This guest bedroom closet now holds holiday decor, photos, and memorabilia that the client needs to access infrequently.

Strategize and Optimize Your Closets

Now that you have determined your categories and a potential home for your categories, let’s talk about whether your categories will fit the space (in this case, the closet). Remember, I mentioned taking note of the volume of your categories at the beginning of this post. Now, you will need to decide can the current functionality of the closet (size, shelving, etc.) accommodate the volume of what you are attempting to store in the closet. If yes, great you can skip to the next paragraph. But, if not, now is the time to customize the closet to your needs by adding more shelving, deeper shelving, a door organizer, etc. For this client’s closet, I knew that the one shelf would not be enough to store what we needed, so we removed the existing shelving and added in more shelves that were also deeper as well as a standing Elfa unit to change up the storage from only shelves to shelves plus drawers.

This office/bedroom closet started out with just one shelf.
After strategizing, the client’s husband removed the shelving and painted the closet. A handyman installed new, deeper shelving that maximized the space much better!
More shelving = better organizing opportunity = a better, longterm, custom solution!

Source Organizing Products

I know for many of you hitting up your favorite retailers and buying new bins, baskets, and organizing products is fun (and possibly overwhelming). This is one of the last steps in the organizing process. Working through the steps above sets you up for the best long term organizing solutions. Now that you’re at this step, however, let’s chat about the right products for closets. When I organize spaces, closets included, I try to stick to the general rule of using three or less different products. There are two reasons for this: first, it creates a more cohesive, seamless visual feel and two, it maximizes the functionality of the space. Let me give you an example; in our office closet above, I chose these stacking bins from The Container Store. One of the benefits of these bins is that they easily stack allowing one to maximize the height of each shelf space. If I chose mismatched organizing products (with various dimensions), I would not have been able to stack them and I would’ve lost precious real estate in the closet.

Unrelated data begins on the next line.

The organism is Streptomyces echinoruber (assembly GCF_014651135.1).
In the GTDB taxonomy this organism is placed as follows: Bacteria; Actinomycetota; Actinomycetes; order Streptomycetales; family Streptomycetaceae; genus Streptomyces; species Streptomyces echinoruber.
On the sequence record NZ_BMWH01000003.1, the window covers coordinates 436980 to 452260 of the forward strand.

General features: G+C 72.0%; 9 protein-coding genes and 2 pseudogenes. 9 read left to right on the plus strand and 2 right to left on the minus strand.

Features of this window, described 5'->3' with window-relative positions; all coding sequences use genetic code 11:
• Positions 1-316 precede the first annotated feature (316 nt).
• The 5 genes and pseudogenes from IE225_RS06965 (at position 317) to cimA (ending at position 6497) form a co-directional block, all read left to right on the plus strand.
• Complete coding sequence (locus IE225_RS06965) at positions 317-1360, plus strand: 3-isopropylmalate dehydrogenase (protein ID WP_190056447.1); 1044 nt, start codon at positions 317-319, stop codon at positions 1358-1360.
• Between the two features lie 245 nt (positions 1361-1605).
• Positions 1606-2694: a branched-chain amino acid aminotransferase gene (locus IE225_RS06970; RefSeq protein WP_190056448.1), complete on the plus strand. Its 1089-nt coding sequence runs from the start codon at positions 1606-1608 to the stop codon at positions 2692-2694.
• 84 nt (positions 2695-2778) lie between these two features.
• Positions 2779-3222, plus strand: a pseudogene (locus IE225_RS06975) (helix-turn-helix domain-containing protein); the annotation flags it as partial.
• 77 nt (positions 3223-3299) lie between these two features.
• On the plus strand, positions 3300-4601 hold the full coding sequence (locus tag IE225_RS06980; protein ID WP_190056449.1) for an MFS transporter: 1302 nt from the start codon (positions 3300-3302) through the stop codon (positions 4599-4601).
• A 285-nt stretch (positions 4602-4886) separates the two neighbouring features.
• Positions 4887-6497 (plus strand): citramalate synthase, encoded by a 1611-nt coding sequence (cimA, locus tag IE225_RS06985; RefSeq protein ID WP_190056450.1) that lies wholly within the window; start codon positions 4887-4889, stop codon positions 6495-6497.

Pro tip: It’s always a good idea to use clear bins so that even with a label, you can easily see inside and identify the contents.

Depending on the purpose of the space/closet, you’ll likely need a mix of some closed storage containers (as mentioned in the above paragraph) and some open storage containers. Again, keeping a consistent look across your space will be less overwhelming and more visually appealing. Open containers are helpful for items that you will use more often and my preference are these canvas bins from The Container Store. The canvas design is a perfect material for storing linens, clothes, and toys.

Additionally, it may be helpful to add in a drawer unit for smaller items that need to be micro-organized into a smaller space than a bin. The Elfa stacking drawer seen above (with inserts) was used for office supplies, sewing/knitting supplies, and smaller gift wrap supplies.

Asking for Professional Advice

Whether you’re moving into a new home or just want to makeover your closets in a home you’ve lived in for years, I’m sure we can all agree that having the right system for your closets means less stress finding what you need when you need it. Having a system in place to place your items and accessing them without stress is such a game changer. I hope this blog post gave you some insight and direction with setting up and organizing the closets in your home, but if you feel you need just a little bit more expertise, reach out to me HERE. If you live local, we can set up an in person meeting for a consult and hands on services. If you aren’t local, we can chat about virtual services! I look forward to hearing from YOU!